Steve Jobs is quoted as saying: “It doesn’t make sense to hire smart people then tell them what to do; we hire smart people so they can tell us what to do.”
When you hire smart people, solutions are produced faster, efficiencies are found and acted upon, teams support each other, and most importantly…your employees will go the extra inch, yard and mile for the good of the company!!!
The easy answer is: when your smart people ask to lead, or come up with creative solutions, or want reasonable perks – listen!
I had a client who wanted to adjust her schedule within a very large financial company. She wanted to work from home two days a week, and we crafted her approach. She knew what she wanted. She was prepared to leave her job if the company could not honor her work/life balance request.
She made her case: Denise had a large group of happy customers that she knew well and assisted regularly. Her customers and her revenue generation were steadily growing. She had been with the company for over 6 years. They knew her work ethic and trusted her capabilities.
Denise also had two young children with a busy school schedule, and a partner that traveled. She wanted, needed, to reduce the rushing and driving around in order to create a more balanced life.
They said “no”.
All employees were required to be available at their desks from 9 to 5, five days a week and allowing this would look like favoritism. They gave her a raise, they offered her a promotion (with a new title, too) and Denise was so flattered she accepted, and decided to stay. But something didn’t feel right.
After 6 months of struggling to stay engaged in her new role, she realized she was exhausted and unhappy. She was devoting most of her energy to her workplace, and getting ready for work every morning began to make her stomach tight and her breath short. She felt farther from her family than ever, and her exercise and healthy eating routines were down the drain. Again, she decided to quit.
They offered her a 5-figure reward to stay for one more year. At this point, Denise felt like she should begin negotiating this bonus amount when she realized her company just wasn’t listening or supporting her as a person.
Quite the contrary. They were throwing money at her as a resource that generated revenue for them, and she was good at it! But she wasn’t feeling valued and they had just demonstrated they didn’t really care about her well-being. The only one happy was her company.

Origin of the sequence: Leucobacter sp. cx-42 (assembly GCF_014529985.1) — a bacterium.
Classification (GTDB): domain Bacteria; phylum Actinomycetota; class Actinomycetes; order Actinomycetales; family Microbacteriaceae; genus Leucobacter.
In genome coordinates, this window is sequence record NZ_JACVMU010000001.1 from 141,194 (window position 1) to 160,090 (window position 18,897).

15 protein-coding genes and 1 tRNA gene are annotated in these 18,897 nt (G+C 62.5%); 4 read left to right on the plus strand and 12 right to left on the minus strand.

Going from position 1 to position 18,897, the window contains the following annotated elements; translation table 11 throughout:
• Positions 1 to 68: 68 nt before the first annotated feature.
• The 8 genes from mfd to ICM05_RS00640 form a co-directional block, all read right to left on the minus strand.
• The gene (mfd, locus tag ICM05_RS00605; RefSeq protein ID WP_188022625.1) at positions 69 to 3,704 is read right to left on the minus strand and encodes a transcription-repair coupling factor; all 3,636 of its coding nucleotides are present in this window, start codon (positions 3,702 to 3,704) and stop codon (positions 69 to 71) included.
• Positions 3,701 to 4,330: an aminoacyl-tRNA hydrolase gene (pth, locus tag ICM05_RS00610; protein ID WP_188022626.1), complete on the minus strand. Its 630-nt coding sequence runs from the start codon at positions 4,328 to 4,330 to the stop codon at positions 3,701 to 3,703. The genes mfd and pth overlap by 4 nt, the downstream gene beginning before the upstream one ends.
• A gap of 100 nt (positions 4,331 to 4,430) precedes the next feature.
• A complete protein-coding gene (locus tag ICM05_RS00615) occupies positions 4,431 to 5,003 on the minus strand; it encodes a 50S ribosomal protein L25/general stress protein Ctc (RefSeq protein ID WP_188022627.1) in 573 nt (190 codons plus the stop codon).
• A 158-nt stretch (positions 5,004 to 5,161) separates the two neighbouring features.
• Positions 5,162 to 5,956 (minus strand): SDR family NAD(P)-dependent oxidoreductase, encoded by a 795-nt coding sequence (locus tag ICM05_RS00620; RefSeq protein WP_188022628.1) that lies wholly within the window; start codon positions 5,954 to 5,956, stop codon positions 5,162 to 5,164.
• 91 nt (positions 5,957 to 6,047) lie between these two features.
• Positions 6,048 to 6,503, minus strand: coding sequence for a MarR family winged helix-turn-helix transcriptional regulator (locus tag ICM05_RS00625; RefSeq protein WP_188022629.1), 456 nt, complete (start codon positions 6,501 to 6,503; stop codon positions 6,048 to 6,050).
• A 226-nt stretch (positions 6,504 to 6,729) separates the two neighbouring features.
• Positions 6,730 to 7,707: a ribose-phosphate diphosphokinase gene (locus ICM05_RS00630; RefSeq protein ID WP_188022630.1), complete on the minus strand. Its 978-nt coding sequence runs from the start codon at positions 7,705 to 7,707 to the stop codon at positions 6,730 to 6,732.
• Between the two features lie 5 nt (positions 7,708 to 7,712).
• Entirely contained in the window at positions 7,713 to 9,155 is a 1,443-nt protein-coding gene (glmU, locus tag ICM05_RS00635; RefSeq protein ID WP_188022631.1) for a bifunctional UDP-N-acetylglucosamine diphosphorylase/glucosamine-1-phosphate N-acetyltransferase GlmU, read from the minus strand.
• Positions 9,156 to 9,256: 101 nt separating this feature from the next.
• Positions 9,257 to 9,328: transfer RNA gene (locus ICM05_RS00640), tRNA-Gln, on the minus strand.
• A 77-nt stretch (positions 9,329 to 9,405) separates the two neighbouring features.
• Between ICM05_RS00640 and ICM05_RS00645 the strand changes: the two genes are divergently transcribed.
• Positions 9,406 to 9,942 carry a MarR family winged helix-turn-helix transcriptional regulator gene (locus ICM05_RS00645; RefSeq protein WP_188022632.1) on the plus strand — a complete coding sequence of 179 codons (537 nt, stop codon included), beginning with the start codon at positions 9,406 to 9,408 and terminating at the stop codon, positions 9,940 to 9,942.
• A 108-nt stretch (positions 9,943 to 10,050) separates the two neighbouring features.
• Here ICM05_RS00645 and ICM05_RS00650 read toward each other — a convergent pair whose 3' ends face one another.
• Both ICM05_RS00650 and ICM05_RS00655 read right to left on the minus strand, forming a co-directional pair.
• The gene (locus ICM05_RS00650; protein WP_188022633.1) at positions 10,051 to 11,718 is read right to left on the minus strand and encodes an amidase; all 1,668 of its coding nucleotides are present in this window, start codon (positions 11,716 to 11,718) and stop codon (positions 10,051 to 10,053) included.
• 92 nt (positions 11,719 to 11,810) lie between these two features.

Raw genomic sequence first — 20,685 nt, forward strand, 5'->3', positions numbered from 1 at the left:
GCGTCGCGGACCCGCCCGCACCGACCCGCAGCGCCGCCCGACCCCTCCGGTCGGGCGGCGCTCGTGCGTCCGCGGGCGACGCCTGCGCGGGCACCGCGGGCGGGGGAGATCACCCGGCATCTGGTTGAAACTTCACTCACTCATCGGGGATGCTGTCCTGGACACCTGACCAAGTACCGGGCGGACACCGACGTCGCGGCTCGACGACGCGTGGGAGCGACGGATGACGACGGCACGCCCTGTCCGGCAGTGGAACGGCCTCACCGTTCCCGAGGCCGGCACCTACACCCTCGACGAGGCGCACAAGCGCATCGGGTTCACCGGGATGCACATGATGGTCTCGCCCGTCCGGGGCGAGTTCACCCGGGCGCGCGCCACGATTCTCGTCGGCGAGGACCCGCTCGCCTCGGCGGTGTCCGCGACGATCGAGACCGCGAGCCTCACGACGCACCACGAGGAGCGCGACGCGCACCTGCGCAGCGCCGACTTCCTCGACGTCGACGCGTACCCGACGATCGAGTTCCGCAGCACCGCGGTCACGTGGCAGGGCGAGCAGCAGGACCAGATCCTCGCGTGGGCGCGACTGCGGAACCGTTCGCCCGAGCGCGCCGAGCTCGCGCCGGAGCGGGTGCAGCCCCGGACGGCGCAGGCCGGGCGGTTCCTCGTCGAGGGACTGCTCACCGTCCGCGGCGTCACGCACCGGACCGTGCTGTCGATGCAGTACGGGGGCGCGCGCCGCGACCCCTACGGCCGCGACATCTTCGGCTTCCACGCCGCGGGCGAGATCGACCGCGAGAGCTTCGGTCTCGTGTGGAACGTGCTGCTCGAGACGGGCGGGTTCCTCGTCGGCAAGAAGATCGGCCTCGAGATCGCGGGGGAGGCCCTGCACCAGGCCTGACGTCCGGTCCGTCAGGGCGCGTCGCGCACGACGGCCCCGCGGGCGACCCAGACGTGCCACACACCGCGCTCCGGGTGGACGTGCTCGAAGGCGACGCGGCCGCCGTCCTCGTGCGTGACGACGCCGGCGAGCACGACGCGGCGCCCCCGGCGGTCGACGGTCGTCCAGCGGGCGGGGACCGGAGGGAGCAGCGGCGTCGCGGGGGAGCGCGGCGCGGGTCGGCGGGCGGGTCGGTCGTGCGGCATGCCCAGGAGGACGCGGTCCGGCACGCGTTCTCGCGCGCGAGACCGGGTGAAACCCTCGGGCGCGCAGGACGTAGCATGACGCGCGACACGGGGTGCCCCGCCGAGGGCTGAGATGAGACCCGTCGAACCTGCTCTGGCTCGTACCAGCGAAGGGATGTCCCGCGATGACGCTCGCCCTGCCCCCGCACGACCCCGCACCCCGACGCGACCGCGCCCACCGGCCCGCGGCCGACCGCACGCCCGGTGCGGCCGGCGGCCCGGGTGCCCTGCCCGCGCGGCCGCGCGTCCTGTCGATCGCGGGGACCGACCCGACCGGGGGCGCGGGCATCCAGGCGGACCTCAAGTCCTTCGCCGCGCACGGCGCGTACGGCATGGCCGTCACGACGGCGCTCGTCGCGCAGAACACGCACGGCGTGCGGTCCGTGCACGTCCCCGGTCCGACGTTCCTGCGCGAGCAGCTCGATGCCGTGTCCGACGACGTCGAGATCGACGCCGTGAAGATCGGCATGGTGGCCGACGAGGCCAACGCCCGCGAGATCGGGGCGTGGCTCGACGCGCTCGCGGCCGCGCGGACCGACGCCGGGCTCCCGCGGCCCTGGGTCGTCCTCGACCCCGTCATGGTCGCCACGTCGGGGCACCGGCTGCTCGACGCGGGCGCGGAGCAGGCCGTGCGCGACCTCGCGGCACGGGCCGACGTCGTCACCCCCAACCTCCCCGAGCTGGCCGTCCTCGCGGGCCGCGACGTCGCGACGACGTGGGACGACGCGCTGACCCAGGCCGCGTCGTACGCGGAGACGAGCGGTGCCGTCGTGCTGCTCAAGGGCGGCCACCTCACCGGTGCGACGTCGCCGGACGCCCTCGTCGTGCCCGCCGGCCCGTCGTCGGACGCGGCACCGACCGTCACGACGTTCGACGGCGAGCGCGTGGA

Because she was good at her job, she knew she could do this for any company – and maybe even from home a few days a week – so Denise let the bonus go, and she left.
I can hear the groans!
“Then everyone is going to want to work from home!”
“We can’t start letting our employees run the show!”
“Suck it up!”
But think about it, 80-90% of her work was on the computer or phone, and if her company honored her first reasonable request to work from home, they would have gained an extremely loyal and engaged employee who had every intention of bringing in more wealth and growth to the company for years to come.
Instead they played a short-sited game based on fear and control.
MIT professor Sandy Pentland, after collecting 1,000s of data points, found that “engagement was the central predictor of productivity, exceeding individual intelligence, personality, and skill. Teams with the highest levels of engagement had much higher levels of creative output.”
I’ve read that engaged employees will generate 47% more revenue than employees that are not engaged with their company. So many studies show that when a company proves to their people that they are, in fact, the most valuable assets they have, they work happier and more conscientiously.
As the economy picks up, recruiters are contacting your employees for companies that want to embrace this valuable resource. They contacted Denise. Employees are also looking around to be sure they are on par with colleagues in their field. Now she has a raise, a great team, and a home office for three days of the week.
So, how does your company value its people? Look around. Think about it. I like what the iconic company Apple said so many years ago, “Think different.”